It boils down to the idea that to prop up the banks, the Triad government brokers jointly need to negotiate about $1 trillion of "insurance" into the banking system within the next few years. They can do that obviously, but an important financial consequence of that is that (1) the budgets of other government activities become additionally strained, (2) the taxpayer is liable for a large chunk of the repayment of the debt, even although banks could probably repay part of the state facilities over time, (3) in the longer term, there is a threat of price inflation that's difficult to control. The state taketh, and the state giveth away, but it looks like in future the state will be taking more, than giving out to citizens. In turn, that is likely to make the state less popular. In the 1970s, James O'Connor talked about "the fiscal crisis of the state" but proportionally the fiscal crisis is bigger now, and in turn that becomes a justification for imposing greater austerity on the working population. Yet, as I indicated, forcing down real incomes of households in the Triad, to reduce business costs, cannot have all that much real financial effect on the total debt situation, and indeed curbs final demand even more.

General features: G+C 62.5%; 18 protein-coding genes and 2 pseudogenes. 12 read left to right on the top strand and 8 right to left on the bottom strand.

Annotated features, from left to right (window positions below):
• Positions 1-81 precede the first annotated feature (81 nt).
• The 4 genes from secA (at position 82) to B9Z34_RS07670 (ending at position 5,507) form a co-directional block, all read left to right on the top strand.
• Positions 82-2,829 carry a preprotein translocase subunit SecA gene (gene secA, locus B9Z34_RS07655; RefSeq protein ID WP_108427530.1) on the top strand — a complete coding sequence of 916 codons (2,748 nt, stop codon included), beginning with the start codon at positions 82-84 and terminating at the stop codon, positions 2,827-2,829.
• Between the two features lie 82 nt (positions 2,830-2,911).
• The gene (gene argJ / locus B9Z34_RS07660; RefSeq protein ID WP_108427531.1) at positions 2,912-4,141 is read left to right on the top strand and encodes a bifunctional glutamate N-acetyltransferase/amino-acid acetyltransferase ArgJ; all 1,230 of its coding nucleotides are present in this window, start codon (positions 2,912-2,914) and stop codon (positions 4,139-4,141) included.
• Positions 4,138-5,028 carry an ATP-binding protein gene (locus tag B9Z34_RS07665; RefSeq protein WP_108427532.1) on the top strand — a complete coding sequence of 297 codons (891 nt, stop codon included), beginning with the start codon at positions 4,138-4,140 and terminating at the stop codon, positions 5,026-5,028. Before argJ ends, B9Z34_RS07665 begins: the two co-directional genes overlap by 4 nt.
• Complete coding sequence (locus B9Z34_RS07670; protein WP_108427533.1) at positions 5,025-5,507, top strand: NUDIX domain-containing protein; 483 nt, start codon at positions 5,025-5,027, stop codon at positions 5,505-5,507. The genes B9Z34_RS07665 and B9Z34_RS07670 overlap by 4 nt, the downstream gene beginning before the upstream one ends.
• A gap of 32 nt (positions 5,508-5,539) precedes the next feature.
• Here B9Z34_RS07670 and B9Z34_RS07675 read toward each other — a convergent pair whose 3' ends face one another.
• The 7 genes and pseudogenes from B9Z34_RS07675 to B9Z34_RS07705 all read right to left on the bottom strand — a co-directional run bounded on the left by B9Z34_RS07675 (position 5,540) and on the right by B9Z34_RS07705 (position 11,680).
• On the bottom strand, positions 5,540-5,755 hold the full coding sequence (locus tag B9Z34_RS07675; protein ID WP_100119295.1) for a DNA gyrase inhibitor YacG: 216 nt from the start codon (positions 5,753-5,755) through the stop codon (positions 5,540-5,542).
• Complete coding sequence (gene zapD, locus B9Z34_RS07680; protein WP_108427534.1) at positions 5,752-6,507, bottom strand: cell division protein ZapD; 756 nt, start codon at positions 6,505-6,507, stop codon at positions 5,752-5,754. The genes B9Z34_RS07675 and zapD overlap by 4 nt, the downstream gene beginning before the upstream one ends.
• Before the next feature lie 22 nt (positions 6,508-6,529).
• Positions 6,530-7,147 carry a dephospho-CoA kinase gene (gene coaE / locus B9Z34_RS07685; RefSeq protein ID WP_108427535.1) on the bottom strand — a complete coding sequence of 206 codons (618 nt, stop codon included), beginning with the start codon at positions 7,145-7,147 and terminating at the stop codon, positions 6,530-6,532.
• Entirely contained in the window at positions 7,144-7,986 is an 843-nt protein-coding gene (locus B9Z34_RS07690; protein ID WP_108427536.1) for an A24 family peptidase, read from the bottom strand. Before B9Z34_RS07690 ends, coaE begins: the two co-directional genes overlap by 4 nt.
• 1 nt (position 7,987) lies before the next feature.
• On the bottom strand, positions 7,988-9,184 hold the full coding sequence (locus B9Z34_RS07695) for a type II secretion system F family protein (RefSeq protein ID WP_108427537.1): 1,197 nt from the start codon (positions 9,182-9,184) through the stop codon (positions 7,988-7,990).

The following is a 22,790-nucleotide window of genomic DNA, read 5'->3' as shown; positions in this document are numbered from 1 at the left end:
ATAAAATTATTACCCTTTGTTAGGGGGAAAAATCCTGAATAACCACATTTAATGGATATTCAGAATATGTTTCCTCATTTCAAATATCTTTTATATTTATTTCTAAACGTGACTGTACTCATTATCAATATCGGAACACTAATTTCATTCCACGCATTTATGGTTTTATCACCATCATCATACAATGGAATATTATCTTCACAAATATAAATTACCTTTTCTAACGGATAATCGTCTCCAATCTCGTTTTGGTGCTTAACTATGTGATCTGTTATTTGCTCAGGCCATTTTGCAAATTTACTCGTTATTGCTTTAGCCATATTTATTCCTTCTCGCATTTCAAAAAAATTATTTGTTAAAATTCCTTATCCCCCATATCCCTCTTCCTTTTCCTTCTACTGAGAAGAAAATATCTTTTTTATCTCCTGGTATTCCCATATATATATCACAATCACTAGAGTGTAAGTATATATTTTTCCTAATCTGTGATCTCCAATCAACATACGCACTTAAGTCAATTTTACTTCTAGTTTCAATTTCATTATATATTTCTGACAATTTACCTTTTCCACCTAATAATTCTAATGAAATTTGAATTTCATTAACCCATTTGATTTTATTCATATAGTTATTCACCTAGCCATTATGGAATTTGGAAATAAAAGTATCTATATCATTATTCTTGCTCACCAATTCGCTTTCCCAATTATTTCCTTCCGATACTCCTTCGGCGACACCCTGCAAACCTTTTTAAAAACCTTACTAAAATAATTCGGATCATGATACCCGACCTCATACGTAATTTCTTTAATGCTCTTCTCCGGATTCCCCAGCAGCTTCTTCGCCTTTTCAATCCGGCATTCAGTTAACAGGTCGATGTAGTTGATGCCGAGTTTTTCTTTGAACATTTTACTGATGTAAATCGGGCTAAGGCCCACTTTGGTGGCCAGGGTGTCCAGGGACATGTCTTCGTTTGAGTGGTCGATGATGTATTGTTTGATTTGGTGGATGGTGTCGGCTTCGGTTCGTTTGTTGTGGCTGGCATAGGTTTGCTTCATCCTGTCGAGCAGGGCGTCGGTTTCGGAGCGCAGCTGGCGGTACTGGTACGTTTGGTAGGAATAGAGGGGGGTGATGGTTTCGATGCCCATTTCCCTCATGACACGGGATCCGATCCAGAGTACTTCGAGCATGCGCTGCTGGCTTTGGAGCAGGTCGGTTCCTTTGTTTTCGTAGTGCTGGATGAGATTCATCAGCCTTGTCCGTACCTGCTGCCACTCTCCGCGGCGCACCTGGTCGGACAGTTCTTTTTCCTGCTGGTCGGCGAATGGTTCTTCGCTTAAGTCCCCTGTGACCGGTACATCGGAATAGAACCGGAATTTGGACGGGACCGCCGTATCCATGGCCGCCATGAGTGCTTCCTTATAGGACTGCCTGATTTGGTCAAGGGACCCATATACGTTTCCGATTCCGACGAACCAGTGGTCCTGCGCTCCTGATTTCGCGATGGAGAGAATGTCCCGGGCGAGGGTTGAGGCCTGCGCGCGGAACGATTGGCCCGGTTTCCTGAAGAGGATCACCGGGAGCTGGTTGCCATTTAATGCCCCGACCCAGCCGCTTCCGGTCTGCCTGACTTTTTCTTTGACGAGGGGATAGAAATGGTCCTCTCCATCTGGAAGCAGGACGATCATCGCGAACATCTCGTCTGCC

As I said before, I think what's different is that the present slump clearly cannot be blamed on the workers - but, equally, it can be said that rather few people and institutions actually profit from the slump, i.e. almost all strata of the population sustain significant losses. Hence the idea that we are all in the same boat anyway. But that is obviously not really true either.


What have I done to deserve such a fate
I realize I have left it too late
And so it's true, pride comes before a fall
I'm telling you so that you won't lose all
I'm a loser
And I lost someone who's near to me
I'm a loser
And I'm not what I appear to be

- The Beatles, "I'm a loser"